A portrait of Servet, to remember his suffering when he was burned at the stake.
A small corner for a homage.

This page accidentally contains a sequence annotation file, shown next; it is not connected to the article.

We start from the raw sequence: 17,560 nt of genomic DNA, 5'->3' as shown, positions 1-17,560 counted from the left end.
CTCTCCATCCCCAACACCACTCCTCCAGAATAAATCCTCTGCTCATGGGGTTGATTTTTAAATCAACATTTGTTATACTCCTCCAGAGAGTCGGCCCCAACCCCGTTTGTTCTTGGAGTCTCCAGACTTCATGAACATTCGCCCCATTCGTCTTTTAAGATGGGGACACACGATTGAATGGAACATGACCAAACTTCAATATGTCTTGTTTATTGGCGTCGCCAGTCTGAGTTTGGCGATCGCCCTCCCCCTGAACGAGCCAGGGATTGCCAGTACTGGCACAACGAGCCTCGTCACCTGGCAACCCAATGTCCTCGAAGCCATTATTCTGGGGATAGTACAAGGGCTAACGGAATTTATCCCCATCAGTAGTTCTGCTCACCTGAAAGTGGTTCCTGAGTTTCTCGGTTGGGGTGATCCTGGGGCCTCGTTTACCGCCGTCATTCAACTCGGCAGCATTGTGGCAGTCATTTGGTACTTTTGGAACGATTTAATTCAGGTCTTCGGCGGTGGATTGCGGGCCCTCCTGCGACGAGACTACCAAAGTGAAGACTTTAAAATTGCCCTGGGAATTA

The Spanish scientist and theologist has a small corner in the city, close to the street that bears his name. Since 1903, on the 350th anniversary of his death, a commemorative monument keeps his memory alive in Champel, not far from where he was burned at the stake in 1553. On the front of the monolith there is an expiatory text which, rather than praising the illustrious philosopher, is a defence of Calvin. About three metres away, in October 2011 the Council inaugurated a beautiful statue of Servet, as an acknowledgement of the Spaniard's suffering. Paradoxically, a similar statue by local sculptress Clotilde Roch (a disciple of Rodin) had been rejected by the Council over 100 years ago, with the excuse that it could hurt the Calvinists' feelings.